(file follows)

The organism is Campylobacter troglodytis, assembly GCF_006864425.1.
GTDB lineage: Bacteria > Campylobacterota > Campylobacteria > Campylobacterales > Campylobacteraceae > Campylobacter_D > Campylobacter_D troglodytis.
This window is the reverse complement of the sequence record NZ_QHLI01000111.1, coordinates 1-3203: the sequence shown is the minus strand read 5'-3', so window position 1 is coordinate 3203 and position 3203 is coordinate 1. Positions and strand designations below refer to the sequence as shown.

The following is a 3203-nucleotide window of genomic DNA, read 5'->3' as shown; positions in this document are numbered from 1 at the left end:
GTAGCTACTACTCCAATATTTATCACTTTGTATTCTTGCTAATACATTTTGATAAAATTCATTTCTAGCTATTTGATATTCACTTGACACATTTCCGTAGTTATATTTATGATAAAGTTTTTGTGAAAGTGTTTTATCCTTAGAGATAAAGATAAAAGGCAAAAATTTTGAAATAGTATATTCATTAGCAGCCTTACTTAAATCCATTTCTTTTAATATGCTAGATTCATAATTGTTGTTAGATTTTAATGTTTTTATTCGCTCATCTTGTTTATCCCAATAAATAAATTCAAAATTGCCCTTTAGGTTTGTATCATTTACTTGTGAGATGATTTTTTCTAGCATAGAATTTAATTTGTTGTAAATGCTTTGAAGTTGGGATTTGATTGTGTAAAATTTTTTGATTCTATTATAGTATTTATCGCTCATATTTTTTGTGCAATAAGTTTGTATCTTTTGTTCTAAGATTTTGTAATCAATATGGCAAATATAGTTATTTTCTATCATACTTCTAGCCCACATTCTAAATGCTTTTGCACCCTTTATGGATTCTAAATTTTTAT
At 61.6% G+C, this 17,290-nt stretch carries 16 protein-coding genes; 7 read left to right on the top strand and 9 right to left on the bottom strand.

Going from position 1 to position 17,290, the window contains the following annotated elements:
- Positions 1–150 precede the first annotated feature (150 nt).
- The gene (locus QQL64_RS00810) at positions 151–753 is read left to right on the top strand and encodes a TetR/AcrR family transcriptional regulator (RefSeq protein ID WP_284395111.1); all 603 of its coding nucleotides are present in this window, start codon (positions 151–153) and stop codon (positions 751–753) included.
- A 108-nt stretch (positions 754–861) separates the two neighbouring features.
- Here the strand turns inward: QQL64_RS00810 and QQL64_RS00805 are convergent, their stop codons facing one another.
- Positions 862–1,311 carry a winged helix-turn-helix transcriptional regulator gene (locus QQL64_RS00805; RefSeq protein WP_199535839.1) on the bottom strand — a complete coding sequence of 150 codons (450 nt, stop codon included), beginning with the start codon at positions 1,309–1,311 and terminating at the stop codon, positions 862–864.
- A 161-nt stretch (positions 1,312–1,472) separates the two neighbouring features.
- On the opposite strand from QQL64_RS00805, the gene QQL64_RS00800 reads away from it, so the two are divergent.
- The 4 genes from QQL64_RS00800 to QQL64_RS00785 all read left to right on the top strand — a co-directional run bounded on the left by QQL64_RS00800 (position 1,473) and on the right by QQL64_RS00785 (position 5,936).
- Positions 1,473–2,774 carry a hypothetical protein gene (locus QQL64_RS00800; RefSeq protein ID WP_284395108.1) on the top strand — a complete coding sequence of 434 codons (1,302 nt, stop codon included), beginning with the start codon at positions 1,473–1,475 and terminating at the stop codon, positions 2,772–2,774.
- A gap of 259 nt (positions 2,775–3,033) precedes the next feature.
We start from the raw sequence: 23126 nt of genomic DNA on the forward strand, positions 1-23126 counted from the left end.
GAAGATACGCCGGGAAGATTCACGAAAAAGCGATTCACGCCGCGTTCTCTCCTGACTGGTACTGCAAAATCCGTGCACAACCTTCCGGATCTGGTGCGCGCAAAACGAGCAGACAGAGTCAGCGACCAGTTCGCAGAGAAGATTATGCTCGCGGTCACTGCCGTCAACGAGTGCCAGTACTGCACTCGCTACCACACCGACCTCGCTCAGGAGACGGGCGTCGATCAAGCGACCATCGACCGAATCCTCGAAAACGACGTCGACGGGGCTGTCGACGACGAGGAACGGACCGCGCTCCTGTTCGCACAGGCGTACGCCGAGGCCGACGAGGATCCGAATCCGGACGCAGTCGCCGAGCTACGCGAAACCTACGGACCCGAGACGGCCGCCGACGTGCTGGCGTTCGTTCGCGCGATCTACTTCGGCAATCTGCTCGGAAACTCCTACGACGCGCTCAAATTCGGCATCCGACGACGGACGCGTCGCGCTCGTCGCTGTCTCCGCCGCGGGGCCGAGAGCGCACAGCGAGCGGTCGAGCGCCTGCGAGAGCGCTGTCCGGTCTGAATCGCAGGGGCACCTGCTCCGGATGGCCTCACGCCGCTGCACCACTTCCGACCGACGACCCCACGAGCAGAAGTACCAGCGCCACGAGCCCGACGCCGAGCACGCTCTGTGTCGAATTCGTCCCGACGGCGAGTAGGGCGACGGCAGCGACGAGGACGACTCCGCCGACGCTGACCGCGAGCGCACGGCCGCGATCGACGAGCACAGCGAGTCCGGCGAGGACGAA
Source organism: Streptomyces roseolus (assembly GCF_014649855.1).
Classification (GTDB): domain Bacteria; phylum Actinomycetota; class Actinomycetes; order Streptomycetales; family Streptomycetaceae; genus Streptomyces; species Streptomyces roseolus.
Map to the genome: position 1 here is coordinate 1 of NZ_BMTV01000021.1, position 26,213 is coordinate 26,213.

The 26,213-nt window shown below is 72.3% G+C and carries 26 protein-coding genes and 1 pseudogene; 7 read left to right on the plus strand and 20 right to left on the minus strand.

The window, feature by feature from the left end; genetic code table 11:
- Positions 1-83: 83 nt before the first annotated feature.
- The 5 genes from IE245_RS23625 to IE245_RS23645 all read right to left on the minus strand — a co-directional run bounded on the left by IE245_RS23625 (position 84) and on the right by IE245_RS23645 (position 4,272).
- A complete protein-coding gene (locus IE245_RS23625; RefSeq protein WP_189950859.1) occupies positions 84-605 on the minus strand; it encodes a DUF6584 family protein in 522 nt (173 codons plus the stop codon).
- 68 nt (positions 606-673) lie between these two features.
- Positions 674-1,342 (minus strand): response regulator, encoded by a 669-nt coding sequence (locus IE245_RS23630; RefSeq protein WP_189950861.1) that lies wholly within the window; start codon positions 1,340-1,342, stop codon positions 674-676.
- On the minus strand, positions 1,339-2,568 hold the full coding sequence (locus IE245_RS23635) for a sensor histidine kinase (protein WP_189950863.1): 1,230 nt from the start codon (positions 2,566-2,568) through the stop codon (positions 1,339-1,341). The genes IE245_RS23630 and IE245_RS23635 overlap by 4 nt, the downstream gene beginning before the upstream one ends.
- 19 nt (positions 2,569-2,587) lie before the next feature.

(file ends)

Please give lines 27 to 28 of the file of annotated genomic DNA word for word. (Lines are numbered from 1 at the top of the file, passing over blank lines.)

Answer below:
- A complete protein-coding gene (locus IE245_RS23625; RefSeq protein WP_189950859.1) occupies positions 84-605 on the minus strand; it encodes a DUF6584 family protein in 522 nt (173 codons plus the stop codon).
- 68 nt (positions 606-673) lie between these two features.